Creative Commons License

Republish our articles for free, online or in print, under a Creative Commons license.

An incarcerated woman sits on her bed in pain
Illustration by iStock

Shortly after I entered state prison, at age 15, I received my first Pap smear, a cervical screening for cancer. Pennsylvania state law mandates that minors in adult facilities be directly supervised and escorted by a corrections officer at all times. The officer tasked with my supervision notified me that I had to go to see medical staff, but didn’t mention why or for what. 

After an hour of waiting, I was brought into a room where medical providers saw patients. The first thing I noticed about the room was how dated it was. The exam table seemed new, and the tissue paper covering it was clean. But the rest of the room looked how I imagined hospitals would have looked 50 years past. Random pill bottles, blister packs and medical instruments lay scattered haphazardly across every available surface.

The medical provider, an older woman, put on latex gloves as she told me that I would be receiving a Pap smear. She did not explain what a Pap smear was or what the exam would consist of. I felt scared and confused.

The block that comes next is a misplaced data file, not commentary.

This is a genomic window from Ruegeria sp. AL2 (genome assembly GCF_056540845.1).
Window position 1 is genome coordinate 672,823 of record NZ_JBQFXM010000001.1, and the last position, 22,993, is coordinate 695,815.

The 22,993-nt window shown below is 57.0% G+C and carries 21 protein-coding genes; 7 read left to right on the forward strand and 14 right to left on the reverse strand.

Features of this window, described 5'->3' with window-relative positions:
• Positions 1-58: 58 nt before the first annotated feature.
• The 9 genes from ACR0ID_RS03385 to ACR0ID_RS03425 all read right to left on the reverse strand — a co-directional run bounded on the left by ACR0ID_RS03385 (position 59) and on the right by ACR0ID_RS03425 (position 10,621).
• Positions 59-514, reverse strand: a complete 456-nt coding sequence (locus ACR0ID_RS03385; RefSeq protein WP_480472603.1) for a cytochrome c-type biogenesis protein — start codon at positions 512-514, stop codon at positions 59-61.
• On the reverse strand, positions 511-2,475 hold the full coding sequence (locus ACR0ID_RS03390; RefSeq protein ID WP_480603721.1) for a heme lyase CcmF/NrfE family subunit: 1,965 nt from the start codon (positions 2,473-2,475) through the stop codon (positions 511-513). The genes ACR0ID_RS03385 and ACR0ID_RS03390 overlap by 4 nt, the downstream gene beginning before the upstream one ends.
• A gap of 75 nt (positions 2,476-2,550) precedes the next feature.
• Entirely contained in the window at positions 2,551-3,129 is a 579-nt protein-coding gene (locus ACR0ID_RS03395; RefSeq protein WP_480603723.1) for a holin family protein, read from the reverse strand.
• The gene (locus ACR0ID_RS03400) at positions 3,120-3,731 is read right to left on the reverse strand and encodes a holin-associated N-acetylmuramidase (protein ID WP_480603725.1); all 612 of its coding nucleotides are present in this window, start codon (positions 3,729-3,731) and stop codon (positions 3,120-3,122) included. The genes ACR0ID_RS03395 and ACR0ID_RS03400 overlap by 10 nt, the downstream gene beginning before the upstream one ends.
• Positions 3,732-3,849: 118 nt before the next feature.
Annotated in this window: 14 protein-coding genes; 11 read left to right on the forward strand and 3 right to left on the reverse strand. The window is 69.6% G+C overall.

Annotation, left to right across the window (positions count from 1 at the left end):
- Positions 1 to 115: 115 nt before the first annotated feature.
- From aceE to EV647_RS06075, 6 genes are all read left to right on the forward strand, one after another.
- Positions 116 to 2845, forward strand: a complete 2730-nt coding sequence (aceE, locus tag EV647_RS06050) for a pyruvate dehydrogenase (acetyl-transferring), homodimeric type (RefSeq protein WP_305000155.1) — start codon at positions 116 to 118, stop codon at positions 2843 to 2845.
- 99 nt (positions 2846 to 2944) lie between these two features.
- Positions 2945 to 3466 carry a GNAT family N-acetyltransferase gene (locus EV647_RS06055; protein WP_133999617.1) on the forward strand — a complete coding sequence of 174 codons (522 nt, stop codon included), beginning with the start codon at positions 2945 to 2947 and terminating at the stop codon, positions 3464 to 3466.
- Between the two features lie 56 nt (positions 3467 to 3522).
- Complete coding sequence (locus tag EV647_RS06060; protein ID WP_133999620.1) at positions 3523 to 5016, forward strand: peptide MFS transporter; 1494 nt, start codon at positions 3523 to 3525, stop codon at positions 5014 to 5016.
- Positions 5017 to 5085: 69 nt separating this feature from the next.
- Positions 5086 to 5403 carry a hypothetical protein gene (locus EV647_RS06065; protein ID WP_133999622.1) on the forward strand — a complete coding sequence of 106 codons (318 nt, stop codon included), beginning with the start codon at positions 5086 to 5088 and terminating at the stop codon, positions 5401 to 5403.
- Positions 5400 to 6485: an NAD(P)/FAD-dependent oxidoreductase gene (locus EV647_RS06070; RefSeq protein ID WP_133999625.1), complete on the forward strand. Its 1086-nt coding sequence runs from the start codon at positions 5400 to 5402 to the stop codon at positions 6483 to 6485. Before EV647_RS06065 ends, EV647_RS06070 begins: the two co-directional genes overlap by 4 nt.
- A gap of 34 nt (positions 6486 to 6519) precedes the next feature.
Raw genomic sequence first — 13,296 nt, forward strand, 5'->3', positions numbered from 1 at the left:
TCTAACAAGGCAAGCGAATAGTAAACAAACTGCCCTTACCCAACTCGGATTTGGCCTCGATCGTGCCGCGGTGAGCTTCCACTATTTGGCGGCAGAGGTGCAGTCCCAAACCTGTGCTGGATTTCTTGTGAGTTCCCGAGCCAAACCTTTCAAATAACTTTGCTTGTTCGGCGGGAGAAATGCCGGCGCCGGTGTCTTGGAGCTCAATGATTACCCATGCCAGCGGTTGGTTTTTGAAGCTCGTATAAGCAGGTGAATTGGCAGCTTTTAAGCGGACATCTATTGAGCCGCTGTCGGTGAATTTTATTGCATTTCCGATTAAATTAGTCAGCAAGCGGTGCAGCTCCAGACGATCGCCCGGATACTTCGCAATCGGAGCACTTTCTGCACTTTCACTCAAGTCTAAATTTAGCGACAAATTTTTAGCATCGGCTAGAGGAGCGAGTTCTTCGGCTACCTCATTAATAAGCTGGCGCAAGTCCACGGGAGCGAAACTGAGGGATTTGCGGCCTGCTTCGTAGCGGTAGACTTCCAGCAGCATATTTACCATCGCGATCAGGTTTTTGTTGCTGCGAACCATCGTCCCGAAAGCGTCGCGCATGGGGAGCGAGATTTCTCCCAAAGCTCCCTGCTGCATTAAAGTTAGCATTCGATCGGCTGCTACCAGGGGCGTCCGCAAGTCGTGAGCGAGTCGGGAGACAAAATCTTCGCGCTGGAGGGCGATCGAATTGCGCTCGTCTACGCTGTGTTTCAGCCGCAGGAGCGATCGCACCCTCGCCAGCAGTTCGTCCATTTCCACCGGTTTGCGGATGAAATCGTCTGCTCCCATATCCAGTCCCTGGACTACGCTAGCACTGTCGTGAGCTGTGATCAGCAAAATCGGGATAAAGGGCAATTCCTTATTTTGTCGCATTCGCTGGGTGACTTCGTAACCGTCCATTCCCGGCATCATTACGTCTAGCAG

The provider instructed me to lie back on the exam table and put my feet in the stirrups. I complied, bracing myself. As a victim of sexual assault, I immediately tensed at the thought of someone probing my body. I was not given the option to refuse, and to my knowledge parental consent was not required.

This was my first dehumanizing experience with prison medical care, a master class in how this place disregards and degrades our bodies, and how it impedes our ability to make informed decisions about our health.

Incarcerated people are commonly misdiagnosed and given improper or inadequate care. Individuals who are mentally ill are shuffled through the system with little regard for their unique health conditions. We don’t have access to verifiable information or to second opinions from other medical professionals. All of this makes us especially vulnerable to exploitation by doctors and other staff members.

Alone in pain

From open conversations I have here, I find that traumatic and dehumanizing experiences like mine are not uncommon. At the State Correctional Institution at Muncy, several women in my facility have discussed enduring symptoms that were ignored or dismissed by medical staff.